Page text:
When you click on a navigation button the PageIndexChanging is triggered. The ObjectDataSource asks all data to the business layer once again (try to use caching). Thanks to the PageIndex and the PageSize properties of the record, the ObjectDataSource decides which records should be shown.

There are two ways to page: automatic and custom. Every data source that implements the ICollection interface can use automatic paging. The downside is that all data is asked every time you switch page. This can be made more efficient with caching, but it isn't a good solution for very large tables.

Custom paging is way faster and is implemented with a method that only returns the number of methods you need to show on that particular page. Place this method in the SelectCountMethod property of the ObjectDataSource. To complete the performance improvement, implement a stored procedure in your database to retrieve these records.

Combining everything you've learned before you can generate some source like the fragment below. Some things to pay attention on: DataKeyNames (key to track which row is selected), PageSize, AllowPaging and AllowSorting in the GridView tag. Then you have a SortExpression for the first TemplateField which is used by the ObjectDataSource to sort. And the first TemplateField also has a FooterTemplate to add new records to the GridView. A skin is used to give some layout to the GridView. A last thing is the Eval() at the bottom which changes a flat email string to a mailto link.

<asp:GridView ID="grvGebruikers" runat="server" AutoGenerateColumns="false" DataKeyNames="gebruikerId"
EmptyDataText="No users for this selection" ShowFooter="true" Width="90%" PageSize="3"
AllowPaging="true" AllowSorting="True" OnPageIndexChanged="grvGebruikers_PageIndexChanged"
OnRowCommand="grvGebruikers_RowCommand" OnSorted="grvGebruikers_Sorted"
OnSelectedIndexChanged="grvGebruikers_SelectedIndexChanged">
 <Columns>
  <asp:TemplateField HeaderText="Naam" SortExpression="gebruikers.naam, gebruikers.vornaam">
   <ItemTemplate>
    <asp:Label ID="lblVoornaam" runat="server" Text='<%# Bind("voornaam") %>'></asp:Label>
    <asp:Label ID="lblNaam" runat="server" Font-Bold="true" Text='<%# Bind("naam") %>'></asp:Label>
   </ItemTemplate>
   <EditItemTemplate>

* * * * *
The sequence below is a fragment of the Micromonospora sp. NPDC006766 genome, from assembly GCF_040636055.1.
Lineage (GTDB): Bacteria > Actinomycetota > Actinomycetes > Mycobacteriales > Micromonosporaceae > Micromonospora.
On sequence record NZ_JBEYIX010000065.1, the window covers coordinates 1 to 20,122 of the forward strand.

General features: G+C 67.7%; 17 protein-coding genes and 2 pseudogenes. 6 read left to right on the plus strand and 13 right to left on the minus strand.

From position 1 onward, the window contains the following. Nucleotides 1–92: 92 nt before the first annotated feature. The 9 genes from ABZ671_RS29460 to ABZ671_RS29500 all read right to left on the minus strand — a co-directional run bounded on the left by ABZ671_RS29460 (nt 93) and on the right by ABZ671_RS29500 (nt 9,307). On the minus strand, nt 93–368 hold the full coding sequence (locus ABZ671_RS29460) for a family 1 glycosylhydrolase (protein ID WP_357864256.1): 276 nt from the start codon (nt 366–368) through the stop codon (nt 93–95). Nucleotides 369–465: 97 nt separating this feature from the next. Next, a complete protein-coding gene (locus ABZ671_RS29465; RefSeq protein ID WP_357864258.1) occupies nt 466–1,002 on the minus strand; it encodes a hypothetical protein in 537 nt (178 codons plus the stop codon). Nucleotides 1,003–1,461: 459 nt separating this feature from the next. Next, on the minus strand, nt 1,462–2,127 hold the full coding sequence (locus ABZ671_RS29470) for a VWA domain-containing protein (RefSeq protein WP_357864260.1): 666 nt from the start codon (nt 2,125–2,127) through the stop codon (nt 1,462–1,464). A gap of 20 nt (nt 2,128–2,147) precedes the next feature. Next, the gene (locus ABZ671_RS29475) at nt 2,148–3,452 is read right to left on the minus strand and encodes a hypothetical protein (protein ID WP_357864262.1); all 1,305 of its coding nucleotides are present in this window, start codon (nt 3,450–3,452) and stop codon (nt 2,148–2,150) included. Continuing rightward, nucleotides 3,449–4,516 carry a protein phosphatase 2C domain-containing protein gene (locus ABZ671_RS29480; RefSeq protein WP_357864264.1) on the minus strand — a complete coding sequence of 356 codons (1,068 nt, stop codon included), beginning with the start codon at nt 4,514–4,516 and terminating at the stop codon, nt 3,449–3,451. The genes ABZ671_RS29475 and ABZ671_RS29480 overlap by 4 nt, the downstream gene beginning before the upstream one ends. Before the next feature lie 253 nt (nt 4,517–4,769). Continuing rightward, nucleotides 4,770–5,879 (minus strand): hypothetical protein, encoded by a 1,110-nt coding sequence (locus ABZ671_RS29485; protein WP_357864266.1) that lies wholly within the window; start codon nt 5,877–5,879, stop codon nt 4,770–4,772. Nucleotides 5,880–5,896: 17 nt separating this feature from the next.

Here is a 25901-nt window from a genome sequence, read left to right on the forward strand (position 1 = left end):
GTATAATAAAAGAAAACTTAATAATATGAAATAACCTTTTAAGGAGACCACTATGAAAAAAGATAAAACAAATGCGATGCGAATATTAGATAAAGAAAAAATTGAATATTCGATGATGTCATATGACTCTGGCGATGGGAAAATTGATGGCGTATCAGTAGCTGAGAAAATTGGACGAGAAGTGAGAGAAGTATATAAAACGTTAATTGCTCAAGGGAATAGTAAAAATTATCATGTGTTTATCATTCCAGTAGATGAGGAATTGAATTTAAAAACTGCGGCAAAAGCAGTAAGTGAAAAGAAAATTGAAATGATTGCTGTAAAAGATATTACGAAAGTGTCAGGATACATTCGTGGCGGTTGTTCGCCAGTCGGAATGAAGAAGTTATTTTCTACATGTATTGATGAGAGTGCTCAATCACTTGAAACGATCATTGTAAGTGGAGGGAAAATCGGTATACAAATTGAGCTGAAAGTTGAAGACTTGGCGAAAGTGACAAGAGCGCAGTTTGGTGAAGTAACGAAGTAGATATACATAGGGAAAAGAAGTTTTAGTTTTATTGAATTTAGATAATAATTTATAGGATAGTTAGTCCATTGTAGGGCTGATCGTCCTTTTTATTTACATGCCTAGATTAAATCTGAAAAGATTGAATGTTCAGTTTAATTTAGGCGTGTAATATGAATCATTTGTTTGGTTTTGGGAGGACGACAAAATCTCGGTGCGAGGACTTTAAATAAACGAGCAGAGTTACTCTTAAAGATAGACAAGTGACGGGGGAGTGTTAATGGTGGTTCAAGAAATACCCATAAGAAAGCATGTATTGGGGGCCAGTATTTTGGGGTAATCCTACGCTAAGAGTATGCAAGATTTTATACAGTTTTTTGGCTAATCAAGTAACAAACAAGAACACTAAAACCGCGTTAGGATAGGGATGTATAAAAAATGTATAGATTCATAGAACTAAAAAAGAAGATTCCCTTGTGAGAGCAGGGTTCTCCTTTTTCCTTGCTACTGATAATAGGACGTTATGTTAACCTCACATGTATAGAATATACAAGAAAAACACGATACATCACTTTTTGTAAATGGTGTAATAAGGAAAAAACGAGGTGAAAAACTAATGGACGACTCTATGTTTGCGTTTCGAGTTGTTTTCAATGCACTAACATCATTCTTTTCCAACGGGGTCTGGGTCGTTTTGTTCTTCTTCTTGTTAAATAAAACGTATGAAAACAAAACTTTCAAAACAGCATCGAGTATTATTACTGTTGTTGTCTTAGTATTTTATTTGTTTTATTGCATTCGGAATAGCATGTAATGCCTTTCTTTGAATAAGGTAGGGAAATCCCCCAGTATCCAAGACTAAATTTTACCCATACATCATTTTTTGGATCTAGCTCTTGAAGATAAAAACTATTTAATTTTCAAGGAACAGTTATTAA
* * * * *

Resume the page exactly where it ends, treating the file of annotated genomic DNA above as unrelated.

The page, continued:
<asp:TextBox ID="txtVoornam" runat="server" SkinID="naam" Text='<%# Bind("voornaam") %>'></asp:TextBox>
    <asp:TextBox ID="txtNaam" runat="server" SkinID="naam" Text='<%# Bind("naam") %>'></asp:TextBox>
   </EditItemTemplate>
   <FooterTemplate>
    <asp:TextBox ID="txtAddVoorNaam" runat="server" SkinID="naam" Text='<%# Bind("voornaam") %>'></asp:TextBox>
    <asp:TextBox ID="txtAddNaam" runat="server" SkinID="naam" Text='<%# Bind("naam") %>'></asp:TextBox>
   </FooterTemplate>
  </asp:TemplateField>
  <asp:TemplateField HeaderText="Email">
   <EditItemTemplate>
    <asp:TextBox ID="txtEmail" runat="server" Text='<%# Bind("email") %>'></asp:TextBox>
   </EditItemTemplate>
   <ItemTemplate>
    <asp:Label ID="Label1" runat="server" Text='<%# Eval("email", "<a href=mailto:{0}>{0}</a>") %>'></asp:Label>
   </ItemTemplate>

GridView is very powerful control. However, in real developer life it is often better to avoid to reinvent the wheel and choose some more professional solution, like APNSoft Datagrid, to reduce your development time and get more stable code.

DetailsView

A DetailsView shows one single record in a table and uses a row for every field. This makes it possible to run through all records one by one by using paging or to create Master/Detail pages where it shows the details from a record that is selected by another object (mostly GridView or DropDownList). Just like a GridView, it's possible to add, edit or remove records with the DetailsView. Setting up style for the DetailsView is analogue with the GridView.

To add insert, update and delete buttons you can place the property AutoGenerateDelete/ Edit/ InsertButton on true or you can implement them in the CommandFields if you want to use your own text or image. The default mode of a DetailsView is ReadOnly. To change this you'll have to use the method ChangeMode which triggers the ModeChanging event.

The ItemUpdated, ItemInserted or ItemDeleted event is triggered when an item is changed in the DetailsView. Make use of these events to implement exception handling and to refresh the GridView in case your DetailsView is linked with the GridView. The DetailsView will automatically return to the default mode being ReadOnly.

In the picture below you have a possible combination of a GridView on top and a DetailsView below which shows all the details of the selected entry in the GridView.

This tutorial is written by Assesino.